By Coral Beach
A new payment schedule is in place in relation to a federal class action that pitted drivers against
Arctic Express Inc. The case involved the motor carrier’s failure to return escrow money to truckers.
On Jan. 14, the judge in the case filed an order that included the new payment schedule.
A Dec. 14, 2007, hearing had been scheduled, at which the judge had said he would find Arctic in civil contempt of court if the defendants did not show cause why they failed to meet his previously imposed payment schedule.
Just before the Dec. 14 contempt hearing, the motor carrier’s officials contacted the truckers’ legal team and said they had secured funds to satisfy outstanding amounts.
Arctic paid $205,000 on Dec. 21, which included payment of principal interest and penalties under the previous schedule. Having received that payment, the truckers’ attorneys anticipate another distribution payment to class members soon.
On Dec. 27, the judge met with the legal teams representing the truckers and the motor carrier for a mediation hearing. He devised the new payment schedule after that mediation session.
As of Jan. 1, Arctic still owed the truckers in the class action $565,000.
The case was originally filed June 30, 1997, in U.S. District Court, Southern District of Ohio. On July 16, 2004, the judge approved a settlement and awarded attorney fees. He awarded the truckers damages and interest totaling more than $5.58 million. Because of bankruptcy, the carrier was allowed to agree to pay only $900,000.
Arctic made two payments of $75,000 each, but failed to make payments in June and December of 2006 totaling $250,000. The judge approved a revised payment schedule in the summer of 2007, but Arctic defaulted on the first payment, which was due July 25, 2007.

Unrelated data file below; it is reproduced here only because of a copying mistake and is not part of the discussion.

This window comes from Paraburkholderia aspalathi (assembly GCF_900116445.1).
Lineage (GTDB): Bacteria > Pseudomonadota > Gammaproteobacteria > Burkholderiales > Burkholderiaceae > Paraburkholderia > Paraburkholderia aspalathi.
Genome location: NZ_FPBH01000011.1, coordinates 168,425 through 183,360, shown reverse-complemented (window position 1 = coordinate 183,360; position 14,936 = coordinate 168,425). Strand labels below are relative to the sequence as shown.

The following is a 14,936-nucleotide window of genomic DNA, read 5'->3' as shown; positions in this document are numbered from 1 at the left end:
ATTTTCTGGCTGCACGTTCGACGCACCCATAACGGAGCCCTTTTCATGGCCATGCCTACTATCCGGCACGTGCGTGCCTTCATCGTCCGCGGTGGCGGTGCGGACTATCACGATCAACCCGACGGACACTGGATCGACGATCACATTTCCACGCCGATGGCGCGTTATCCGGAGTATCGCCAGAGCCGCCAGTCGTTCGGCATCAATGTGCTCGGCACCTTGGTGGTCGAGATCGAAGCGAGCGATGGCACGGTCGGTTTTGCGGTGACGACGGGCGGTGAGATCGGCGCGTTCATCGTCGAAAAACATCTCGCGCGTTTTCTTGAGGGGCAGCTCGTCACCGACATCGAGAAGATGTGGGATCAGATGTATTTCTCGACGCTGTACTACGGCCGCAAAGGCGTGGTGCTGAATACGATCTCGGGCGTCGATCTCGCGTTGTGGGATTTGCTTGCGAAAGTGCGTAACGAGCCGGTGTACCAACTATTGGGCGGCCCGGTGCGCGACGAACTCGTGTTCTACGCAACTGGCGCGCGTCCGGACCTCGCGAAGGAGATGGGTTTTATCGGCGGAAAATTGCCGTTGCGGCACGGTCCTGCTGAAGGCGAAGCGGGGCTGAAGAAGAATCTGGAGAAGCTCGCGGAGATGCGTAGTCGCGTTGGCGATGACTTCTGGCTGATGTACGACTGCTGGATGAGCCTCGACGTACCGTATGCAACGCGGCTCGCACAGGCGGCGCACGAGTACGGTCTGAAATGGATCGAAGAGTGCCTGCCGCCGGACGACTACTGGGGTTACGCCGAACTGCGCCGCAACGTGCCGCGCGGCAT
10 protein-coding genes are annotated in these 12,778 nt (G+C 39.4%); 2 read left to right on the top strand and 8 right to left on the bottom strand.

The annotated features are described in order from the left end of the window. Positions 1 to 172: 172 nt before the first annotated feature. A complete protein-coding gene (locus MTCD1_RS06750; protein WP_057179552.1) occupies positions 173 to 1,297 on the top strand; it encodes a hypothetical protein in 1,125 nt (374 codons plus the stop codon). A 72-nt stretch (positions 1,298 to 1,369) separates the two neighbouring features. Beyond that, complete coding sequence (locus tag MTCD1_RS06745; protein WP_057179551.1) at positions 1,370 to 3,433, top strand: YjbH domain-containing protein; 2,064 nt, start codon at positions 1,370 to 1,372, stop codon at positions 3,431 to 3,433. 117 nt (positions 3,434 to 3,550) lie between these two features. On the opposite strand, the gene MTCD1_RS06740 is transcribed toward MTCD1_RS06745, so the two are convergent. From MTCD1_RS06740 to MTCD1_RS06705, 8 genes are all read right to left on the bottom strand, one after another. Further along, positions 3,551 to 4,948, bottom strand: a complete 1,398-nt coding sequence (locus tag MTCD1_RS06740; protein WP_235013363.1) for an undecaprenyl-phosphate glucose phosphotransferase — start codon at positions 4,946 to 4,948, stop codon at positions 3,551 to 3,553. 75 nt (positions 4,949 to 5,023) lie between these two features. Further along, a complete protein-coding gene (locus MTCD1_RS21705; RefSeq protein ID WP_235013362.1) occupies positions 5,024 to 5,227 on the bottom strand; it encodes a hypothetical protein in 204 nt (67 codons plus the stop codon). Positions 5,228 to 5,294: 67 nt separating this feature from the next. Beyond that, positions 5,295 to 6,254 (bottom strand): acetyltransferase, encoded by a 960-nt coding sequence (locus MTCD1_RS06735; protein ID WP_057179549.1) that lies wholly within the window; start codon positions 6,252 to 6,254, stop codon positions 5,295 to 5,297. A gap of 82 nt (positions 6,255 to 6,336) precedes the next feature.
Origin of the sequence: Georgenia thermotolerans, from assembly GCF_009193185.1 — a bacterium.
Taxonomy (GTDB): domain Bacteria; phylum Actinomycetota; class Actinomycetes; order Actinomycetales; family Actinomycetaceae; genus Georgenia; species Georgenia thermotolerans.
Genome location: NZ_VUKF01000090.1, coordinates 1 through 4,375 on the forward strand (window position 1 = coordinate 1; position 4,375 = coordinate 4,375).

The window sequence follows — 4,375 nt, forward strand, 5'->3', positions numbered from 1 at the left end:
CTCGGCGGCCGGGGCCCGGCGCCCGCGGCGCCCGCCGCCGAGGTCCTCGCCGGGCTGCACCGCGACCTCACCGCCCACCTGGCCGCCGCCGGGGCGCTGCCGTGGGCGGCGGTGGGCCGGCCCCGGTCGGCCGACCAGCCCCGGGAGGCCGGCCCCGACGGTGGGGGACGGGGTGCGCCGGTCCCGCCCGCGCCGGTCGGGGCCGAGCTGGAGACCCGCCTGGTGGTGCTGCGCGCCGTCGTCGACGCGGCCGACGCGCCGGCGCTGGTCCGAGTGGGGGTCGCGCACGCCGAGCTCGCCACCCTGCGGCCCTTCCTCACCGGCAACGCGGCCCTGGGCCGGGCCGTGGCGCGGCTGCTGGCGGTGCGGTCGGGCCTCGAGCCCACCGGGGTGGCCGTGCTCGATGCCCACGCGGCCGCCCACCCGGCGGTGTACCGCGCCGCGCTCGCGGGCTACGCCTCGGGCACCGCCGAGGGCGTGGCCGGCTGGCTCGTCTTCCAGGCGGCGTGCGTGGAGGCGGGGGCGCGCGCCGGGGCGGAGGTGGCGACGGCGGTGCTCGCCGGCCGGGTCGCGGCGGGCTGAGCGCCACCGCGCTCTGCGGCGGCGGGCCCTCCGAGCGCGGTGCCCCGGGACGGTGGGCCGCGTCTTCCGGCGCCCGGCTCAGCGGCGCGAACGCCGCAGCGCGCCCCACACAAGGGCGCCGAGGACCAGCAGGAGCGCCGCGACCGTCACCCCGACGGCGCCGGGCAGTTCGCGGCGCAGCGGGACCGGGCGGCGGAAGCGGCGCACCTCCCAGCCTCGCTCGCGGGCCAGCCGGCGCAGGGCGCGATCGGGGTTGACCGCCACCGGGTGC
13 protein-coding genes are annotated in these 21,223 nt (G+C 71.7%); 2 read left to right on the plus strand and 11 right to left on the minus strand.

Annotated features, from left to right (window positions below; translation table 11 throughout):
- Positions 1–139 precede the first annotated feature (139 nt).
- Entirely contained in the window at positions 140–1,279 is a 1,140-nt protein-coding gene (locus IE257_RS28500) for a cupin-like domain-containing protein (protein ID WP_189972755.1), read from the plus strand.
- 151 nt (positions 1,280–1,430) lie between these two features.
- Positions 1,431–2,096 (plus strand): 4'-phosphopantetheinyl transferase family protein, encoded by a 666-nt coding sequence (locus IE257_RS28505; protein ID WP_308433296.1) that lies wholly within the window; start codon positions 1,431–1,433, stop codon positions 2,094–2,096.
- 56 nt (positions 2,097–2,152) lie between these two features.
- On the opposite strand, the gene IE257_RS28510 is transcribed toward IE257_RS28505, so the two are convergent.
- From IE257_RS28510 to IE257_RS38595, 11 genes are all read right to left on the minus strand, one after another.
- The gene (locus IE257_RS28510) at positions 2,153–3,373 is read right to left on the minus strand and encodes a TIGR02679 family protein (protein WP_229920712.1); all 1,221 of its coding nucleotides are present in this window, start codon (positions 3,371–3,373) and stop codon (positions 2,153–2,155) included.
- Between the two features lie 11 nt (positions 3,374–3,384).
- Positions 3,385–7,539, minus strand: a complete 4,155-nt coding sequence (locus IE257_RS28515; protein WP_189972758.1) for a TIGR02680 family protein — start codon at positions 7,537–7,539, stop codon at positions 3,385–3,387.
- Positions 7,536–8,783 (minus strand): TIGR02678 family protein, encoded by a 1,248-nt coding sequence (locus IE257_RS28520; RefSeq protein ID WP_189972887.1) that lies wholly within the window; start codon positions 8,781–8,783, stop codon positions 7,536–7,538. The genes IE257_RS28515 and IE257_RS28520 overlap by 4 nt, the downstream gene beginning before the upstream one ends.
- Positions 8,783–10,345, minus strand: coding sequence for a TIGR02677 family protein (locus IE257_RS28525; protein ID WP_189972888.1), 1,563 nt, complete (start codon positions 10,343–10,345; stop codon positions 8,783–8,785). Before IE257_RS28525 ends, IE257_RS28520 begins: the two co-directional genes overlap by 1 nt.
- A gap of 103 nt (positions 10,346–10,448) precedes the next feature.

In related action, OOIDA has filed a federal suit against Comerica Bank to recover the balance of the $5.58 million.
The Association contends that the bank improperly used drivers’ escrow money to meet Arctic’s financial obligations and should therefore pay the balance. LL
C.R. England expects to finish escrow accounting soon
By Coral Beach
Accounting work has begun, and thousands of truckers may be one step closer to recovering money from C.R. England Inc. in relation to unlawfully retained escrow funds. The escrow funds include a maintenance reserve account, a performance bond and a fuel/road tax escrow.
Lawyers representing the Utah-based motor carrier have told Judge Ted Stewart that they expect to have the accounting of the owner-operators’ escrow money done by March 20. A hearing is set for June 2, and the judge is likely to rule then on whether C.R. England is required to return the funds to individual class members and, if so, in what amounts.
The case was originally filed in June 2002 and transferred to the U.S. District Court, District of Utah. On Oct. 3, 2006, Judge Ted Stewart issued favorable pretrial rulings for the truckers, marking the first time a federal court ruled that carriers’ leases must disclose markups and fees on chargebacks. The trial was in late October 2006.
On June 20, 2007, the judge ruled in the case, siding with the truckers on some issues. The judge found that the lease C.R. England used from 1998 until the summer of 2002 violated the leasing regulations. He also ruled that the new lease agreement the company has been using since the summer of 2002 is completely compliant with the federal leasing regulations.
Jim Johnston, president and CEO of OOIDA, said he was encouraged that the judge has ordered C.R. England to account for every penny of every escrow fund. LL